Saskatchewan Government Insurance (SGI) has revealed that fewer people were killed on Saskatchewan roads last year than in any single year since records started being kept in the 1950s.
SGI’s preliminary statistics showed that 71 people were killed in collisions in 2019 – a far cry from the period between 2009 and 2019, when the province averaged nearly 140 road fatalities per year. The previous record low was 73, which occurred in 1951 when there were about a quarter the number of registered vehicles on the roads as there are today.
“This number makes it clear that many Saskatchewan people have decided it’s no longer acceptable for this province to hold a different record, and one that we held not that many years ago, where we had the highest number of road fatalities in Canada,” said Minister Responsible for SGI Joe Hargrave. “I want to thank all Saskatchewan residents who are working to make our roads safer, and I’d like to particularly acknowledge the work by law enforcement, media, and families affected by distracted or impaired driving.”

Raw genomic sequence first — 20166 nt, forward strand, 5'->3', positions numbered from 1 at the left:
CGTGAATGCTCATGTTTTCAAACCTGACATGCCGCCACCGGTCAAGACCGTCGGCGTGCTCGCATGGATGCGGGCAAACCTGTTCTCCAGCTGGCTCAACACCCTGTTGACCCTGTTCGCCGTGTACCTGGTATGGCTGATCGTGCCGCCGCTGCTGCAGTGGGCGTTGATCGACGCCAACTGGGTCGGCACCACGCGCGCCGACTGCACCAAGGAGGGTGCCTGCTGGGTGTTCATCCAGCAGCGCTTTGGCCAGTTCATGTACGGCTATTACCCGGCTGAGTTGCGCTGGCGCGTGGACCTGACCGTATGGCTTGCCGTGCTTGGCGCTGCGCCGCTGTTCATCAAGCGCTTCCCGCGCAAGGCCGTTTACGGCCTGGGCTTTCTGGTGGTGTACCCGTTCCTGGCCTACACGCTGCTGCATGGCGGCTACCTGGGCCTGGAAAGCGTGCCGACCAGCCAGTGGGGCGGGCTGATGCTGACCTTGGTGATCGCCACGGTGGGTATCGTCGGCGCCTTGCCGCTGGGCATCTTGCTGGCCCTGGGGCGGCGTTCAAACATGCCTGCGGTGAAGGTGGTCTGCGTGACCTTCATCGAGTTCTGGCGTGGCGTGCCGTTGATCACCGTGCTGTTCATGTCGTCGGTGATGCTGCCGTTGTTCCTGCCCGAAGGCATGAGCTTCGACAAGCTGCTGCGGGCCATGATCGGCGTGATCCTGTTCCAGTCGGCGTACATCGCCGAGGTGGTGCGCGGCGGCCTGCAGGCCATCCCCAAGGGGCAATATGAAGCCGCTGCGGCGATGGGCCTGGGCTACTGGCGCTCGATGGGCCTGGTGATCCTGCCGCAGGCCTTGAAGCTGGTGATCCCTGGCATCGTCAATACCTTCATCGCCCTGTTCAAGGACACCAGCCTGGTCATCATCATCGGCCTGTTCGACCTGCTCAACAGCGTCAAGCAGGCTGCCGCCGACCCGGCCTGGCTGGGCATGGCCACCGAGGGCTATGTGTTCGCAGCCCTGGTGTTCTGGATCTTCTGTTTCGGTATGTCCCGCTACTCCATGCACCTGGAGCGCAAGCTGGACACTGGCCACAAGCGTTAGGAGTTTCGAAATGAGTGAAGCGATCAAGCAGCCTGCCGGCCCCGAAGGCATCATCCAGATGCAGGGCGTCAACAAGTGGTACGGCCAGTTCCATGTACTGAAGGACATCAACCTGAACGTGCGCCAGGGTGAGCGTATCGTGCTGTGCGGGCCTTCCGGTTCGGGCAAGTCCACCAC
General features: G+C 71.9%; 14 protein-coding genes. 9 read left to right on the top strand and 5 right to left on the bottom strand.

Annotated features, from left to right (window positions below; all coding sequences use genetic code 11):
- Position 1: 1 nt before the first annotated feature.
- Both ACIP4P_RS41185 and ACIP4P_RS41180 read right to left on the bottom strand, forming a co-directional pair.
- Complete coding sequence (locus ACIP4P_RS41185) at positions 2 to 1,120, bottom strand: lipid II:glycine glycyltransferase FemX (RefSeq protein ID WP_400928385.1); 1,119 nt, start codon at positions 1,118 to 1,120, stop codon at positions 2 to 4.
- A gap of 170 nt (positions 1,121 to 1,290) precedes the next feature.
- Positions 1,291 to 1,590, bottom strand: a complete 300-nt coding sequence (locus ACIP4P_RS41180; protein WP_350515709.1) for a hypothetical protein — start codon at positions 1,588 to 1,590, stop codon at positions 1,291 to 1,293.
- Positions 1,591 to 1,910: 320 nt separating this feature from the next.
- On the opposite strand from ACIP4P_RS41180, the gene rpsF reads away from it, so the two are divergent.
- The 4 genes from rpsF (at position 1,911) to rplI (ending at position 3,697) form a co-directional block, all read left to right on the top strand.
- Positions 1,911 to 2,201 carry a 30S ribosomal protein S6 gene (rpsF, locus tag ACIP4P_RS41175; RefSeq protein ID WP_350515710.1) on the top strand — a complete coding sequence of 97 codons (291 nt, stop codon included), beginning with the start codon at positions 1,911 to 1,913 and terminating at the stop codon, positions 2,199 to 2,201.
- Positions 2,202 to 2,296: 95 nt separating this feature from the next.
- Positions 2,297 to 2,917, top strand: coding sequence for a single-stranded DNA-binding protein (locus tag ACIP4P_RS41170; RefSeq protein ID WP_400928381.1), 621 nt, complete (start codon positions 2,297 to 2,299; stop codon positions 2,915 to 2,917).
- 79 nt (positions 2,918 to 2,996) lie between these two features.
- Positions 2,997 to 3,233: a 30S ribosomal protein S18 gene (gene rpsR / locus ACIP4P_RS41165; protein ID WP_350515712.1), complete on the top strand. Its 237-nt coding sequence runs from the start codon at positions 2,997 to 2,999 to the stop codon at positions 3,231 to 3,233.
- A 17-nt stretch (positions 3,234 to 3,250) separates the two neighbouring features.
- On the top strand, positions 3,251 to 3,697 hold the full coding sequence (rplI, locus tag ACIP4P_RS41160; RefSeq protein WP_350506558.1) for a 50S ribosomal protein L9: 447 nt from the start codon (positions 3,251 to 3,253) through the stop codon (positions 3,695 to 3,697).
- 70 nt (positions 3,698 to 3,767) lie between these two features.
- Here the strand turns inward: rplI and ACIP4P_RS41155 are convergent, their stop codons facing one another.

However, Hargrave warned that “collisions are preventable and even one traffic death is too many. We can’t celebrate when people are still being killed and injured on our roads.”
“When people make the decision to drive safely, it literally saves lives,” said Andrew Cartmell, SGI president and chief executive officer. “If you are one of the drivers who still chooses to take risks like texting while you’re driving, driving when you’re impaired or driving at unsafe speeds, you are now in the minority. We ask you change your habits and become part of making this the province with the safest roads in Canada.”